There was speculation among US-based China experts this week that the White House was growing increasingly frustrated with China and could change policies and move closer to Taiwan, even agreeing to sell it new weapon systems.
However, sources close to the administration of US President Barack Obama told the Taipei Times that it was not considering a change in policy.
And while there were concerns about Beijing’s recent belligerence — particularly in the East and South China seas — Taiwan was unlikely to be involved in any US reaction.
Much of the speculation was triggered by an article written by George Washington University professor Robert Sutter, who said the Obama administration had adopted a harder public line against China’s actions and had deepened security cooperation with allies and others threatened by Chinese provocation.
Published on the Center for Strategic and International Studies Web site, the article has been the subject of much discussion by other China experts, with some claiming that Sutter was reflecting the administration’s thinking.
The article was reported in the Taipei Times yesterday.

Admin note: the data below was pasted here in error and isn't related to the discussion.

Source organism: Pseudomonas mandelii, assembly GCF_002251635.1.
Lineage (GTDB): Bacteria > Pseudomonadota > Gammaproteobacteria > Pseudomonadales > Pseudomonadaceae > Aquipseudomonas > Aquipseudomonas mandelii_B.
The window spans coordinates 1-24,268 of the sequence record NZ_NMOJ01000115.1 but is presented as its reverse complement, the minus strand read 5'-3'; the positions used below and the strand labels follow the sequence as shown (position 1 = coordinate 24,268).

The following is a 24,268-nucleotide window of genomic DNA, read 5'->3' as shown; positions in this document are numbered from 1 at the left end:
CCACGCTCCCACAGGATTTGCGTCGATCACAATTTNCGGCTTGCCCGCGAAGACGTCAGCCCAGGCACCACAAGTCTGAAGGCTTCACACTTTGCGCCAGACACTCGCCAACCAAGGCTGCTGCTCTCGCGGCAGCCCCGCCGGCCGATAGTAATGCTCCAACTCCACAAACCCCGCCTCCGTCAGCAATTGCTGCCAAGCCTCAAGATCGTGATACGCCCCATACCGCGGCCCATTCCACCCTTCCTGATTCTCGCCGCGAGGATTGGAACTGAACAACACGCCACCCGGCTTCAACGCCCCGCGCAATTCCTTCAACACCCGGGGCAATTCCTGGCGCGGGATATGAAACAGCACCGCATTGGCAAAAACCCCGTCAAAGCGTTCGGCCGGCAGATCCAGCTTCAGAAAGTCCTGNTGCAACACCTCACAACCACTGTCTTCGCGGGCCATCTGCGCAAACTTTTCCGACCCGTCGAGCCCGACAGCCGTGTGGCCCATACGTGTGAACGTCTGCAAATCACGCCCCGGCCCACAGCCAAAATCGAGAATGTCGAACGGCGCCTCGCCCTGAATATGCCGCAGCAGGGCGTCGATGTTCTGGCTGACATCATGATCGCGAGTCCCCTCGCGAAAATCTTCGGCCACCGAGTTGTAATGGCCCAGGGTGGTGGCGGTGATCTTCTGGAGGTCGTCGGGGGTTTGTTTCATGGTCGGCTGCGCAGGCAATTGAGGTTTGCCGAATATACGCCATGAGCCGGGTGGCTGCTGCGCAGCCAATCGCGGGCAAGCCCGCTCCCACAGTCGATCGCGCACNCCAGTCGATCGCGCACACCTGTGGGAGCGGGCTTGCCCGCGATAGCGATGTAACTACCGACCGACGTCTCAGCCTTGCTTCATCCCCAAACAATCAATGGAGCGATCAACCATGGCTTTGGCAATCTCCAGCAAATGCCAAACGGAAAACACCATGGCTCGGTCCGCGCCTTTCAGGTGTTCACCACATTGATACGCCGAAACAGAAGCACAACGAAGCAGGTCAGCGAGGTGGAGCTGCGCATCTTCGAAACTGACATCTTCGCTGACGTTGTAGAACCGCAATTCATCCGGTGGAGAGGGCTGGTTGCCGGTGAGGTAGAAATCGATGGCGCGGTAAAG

“Careful consideration needs to be given to options that focus on the many weaknesses and vulnerabilities China faces in dealing with the US,” Sutter wrote.
Among other options, Sutter suggested the US could complicate Chinese defense plans and overall strategy toward Taiwan by allowing the sale of 66 F-16C/D jets “long sought by the Taiwan government.”
“Another option would involve a more active US posture in support of Taiwanese free expression and identity represented by the so-called Sunflower movement on the island,” he said.
One source close to the administration said no one in a policymaking position had suggested selling the F-16C/Ds to Taiwan as a response to China’s moves.
Another source said no serious consideration was being given right now to any new arms sales to Taiwan, and a senior Democratic source in the US Congress confirmed that situation.
US-Taiwan Business Council president Rupert Hammond-Chambers echoed the comments.
“I haven’t heard anything that suggests a change in course for the Obama administration regarding Taiwan,” he said in response to questions from the Taipei Times.
Hammond-Chambers said he did not see a change in the administration’s posture concerning arms sales to the nation.
“The Obama administration has made a clear decision to freeze arms sales to Taiwan in exchange for military-to-military relations with China,” he said.
“It is a false choice, but one that became manifest post the decision to upgrade Taiwan’s F-16s, but not sell new fighters,” Hammond-Chambers said.
“That decision was telegraphed to the Chinese when then-US secretary of defense [Leon] Panetta admitted China had been given a ‘heads up’ on the sale. That incidentally was a violation of the six assurances,” he said.